AESTHETICS FOR BIRDS

Aesthetics and Philosophy of Art for Everyone

PUNK ROCK PHILOSOPHY: INTRODUCTION

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In a 2014 article in Philosophy Compass titled “The Aesthetics of Punk Rock” Jesse Prinz (who guest-blogged for AFB here!) presents an aesthetic analysis of punk rock aimed at both fostering a deeper understanding of the genre and at teasing out larger lessons for the philosophy of music (and the philosophy of art more generally).

His analysis comes in two stages. First, he provides a framework for understanding punk rock music (and the punk subculture within which it is produced and consumed) in terms of three central themes:

  1. Irreverance.
  2. Nihilism.
  3. Amateurism.

Prinz then uses this three-part story to draw two larger conclusions:

  • Punk rock involves an explicit rejection of traditional aesthetic norms, illustrating the plasticity of taste (and as a result serious consideration of the genre recommends a rejection of global norms of “goodness” or “good taste”).
  • Punk rock provides a fertile testing ground for the idea that art and identity are (often) irreversibly intertwined, and thus a full understanding of (at least some) musical genres is impossible without an accompanying story about social identity formation (including fashion, politics, and lifestyle) within the subculture.

Over the next few months, I will be posting a series of essays further exploring and complicating Prinz’s discussion of each of these ideas (in posts titled Punk Rock Philosophy), with the possible exception of “irreverence” (about which Prinz’s discussion seems straightforward to me, and pretty much exactly right). In this initial post I want to set up some of the requisite background, and outline the approach (and one or two controversial assumptions) I will be making in the posts to follow.

The first thing to note is that punk rock is not a single monolithic culture, scene, or musical form. In particular, punk rock evolved through a number of distinct stages, corresponding to different scenes at different times and different locales. Important amongst these are:

  1. The early 1970s New York proto-punk scene (e.g. Blondie, The Dictators, The New York Dolls, The Ramones, The Talking Heads, Television);
  2. The late 1970s British punk scene (e.g. The Buzzcocks, The Clash, The Damned, Generation X, The Sex Pistols, and Siouxie and the Banshees);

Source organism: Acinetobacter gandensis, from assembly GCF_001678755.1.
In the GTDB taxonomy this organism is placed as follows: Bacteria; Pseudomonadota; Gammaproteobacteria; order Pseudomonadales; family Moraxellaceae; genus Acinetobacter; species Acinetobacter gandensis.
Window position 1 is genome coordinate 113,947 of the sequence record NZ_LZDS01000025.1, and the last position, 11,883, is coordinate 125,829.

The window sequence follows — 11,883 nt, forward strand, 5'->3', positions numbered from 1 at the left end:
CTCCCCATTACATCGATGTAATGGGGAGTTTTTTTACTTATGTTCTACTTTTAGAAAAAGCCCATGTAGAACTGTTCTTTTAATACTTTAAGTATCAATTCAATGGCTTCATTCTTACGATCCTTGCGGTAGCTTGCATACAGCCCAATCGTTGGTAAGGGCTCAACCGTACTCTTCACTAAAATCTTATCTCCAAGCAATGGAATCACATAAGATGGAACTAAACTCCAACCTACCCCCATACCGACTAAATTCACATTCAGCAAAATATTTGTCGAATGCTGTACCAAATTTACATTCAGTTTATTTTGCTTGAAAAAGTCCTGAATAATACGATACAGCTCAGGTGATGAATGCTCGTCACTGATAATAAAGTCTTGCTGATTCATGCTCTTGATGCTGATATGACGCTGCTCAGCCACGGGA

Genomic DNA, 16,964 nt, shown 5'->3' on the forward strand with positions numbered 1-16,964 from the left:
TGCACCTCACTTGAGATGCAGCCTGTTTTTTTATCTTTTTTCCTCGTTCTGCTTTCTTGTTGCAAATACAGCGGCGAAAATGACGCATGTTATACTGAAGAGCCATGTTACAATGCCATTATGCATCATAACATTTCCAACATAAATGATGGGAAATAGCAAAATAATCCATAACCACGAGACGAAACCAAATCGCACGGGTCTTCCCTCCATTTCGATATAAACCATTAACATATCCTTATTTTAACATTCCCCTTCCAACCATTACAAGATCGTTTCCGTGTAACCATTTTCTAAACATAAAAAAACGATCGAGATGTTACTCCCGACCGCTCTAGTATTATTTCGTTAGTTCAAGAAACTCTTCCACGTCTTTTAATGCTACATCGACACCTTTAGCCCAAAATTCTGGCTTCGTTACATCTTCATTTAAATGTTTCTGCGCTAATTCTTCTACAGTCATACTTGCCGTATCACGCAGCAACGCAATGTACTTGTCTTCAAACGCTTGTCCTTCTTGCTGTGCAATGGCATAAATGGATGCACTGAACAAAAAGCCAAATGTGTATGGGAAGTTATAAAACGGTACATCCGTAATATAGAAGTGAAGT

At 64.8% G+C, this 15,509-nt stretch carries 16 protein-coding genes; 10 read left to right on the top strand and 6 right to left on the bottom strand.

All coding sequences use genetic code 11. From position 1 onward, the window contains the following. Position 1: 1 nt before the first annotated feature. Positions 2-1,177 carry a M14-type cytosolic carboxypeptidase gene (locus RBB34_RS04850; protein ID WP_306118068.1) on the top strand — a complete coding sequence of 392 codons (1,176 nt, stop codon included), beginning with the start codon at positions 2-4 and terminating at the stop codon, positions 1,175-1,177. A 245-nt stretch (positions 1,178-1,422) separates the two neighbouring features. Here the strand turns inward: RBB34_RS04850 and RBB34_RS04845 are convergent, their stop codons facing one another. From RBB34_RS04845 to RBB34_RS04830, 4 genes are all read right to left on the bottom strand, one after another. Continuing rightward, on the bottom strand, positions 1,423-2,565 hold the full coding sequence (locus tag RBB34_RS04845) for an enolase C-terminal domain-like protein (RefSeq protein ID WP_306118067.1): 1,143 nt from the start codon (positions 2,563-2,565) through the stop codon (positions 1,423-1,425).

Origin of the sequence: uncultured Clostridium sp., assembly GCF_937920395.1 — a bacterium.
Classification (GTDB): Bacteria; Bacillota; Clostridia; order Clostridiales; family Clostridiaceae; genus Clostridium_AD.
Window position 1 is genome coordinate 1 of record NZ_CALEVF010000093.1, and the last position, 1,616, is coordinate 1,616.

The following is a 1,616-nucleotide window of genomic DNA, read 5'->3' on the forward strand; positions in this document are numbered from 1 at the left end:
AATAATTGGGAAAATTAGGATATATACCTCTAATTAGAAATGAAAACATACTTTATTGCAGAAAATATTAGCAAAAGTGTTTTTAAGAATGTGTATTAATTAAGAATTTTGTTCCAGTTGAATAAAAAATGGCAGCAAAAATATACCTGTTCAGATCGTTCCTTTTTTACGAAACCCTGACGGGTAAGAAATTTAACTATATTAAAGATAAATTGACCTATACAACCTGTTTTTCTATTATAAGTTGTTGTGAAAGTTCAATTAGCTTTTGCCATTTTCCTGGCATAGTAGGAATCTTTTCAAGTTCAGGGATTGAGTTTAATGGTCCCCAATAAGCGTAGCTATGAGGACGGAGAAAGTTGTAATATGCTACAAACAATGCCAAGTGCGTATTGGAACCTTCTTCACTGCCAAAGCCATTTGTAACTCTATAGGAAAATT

3. The early 1980s DC hardcore/straightedge scene (e.g. Bad Brains, Dag Nasty, Government Issue, Minor Threat, S.O.A, Youth Brigade);
  4. The late 1980s Orange County/LA hardcore/straightedge scene (e.g. Agent Orange, Black Flag, The Circle Jerks, NOFX, Pennywise, Social Distortion);
  5. The early 1990s Riot Grrrl Scene (e.g. Bikini Kill, Bratmobile, L7, Sleater-Kinney, Team Dresch, 7 Year Bitch);
  6. The 1990s Berkeley/L.A. pop-punk scene (e.g. All, Bad Religion, Blink 182, Green Day, Rancid, Screeching Weasel).

Of course, any taxonomy of this sort is open to criticism, and I myself have a number of qualms about whether some of the categorizations above adequately characterize the role played by various bands in the history of punk. In addition, the relegation of pop-punk to the scene originating in California in the 1990s eliminates Billy Idol from this category, despite the rather unique role he played in bringing awareness of punk rock to the mainstream (and despite whether you think Billy Idol’s post-Generation X career actually has anything to do with punk rock). Fear not – Billy Idol will play a significant role in the analysis of punk rock that I will present over the next few months.

Nevertheless, much of the discussion in the series of posts to follow will focus on categories/scenes (2), (3), and (4) in the list above. The reasons for this are simple: First, these are the three chunks of the history of punk rock music and culture I am most familiar with, due to the huge amount of attention lavished onto the British punk scene (and the Sex Pistols and The Clash in particular) in the popular and academic press, and my own engagement with D.C. hardcore in the 1980s (and early 1990s as the scene was waning/evolving) and my fandom (without any direct exposure) for the (in some relevant respects, at least) similar scene ongoing in California at roughly the same time. In addition to my own knowledge, experience, and taste (yes, these are the bits of the larger history of punk rock that I tend to prefer over other bits), there are additional reasons for selecting these three scenes as the primary foci of my discussion.

First, there seem to me to be good reasons for leaving the 1970s New York scene out of the discussion. As Prinz notes (p. 583), debate rages over the origins of punk. Much of this debate centers on whether bands like the Blondie, MC5, the New York Dolls, and the Ramones (and many others) were the first punk bands, or were merely amongst the most important influences on the formation of punk in the late 1970s. Full disclosure: I prefer the latter reading of the history. But one need not accept that judgement to agree that excluding discussion of these early bands makes theoretical sense: if we are attempting to discern (amongst other things) what the aesthetically central features of punk rock are (and how these features might vary from scene to scene to scene while remaining central), then focusing on cases that are agreed by all to be instances of the genre seems like good methodology. And no one denies that the central bands of the late 70s London scene were paradigm instances of punk rock.

But then, why focus on the London scene of the 1970s and the DC and CA scenes of the 1980s at the expense of Riot Grrrl and pop-punk, besides my own interests and experience? The reason is simple: As I see the history, at least, the various American punk scenes of the 1980s and 1990s have a good deal more in common with each other in respects relevant to Prinz’s analysis than they have in common with the 1970s scene in London. Prinz himself seems to agree with this assessment, at least with regard to one of the central themes he discusses: When analyzing the amateurism and DIY aspects of punk culture, he writes that: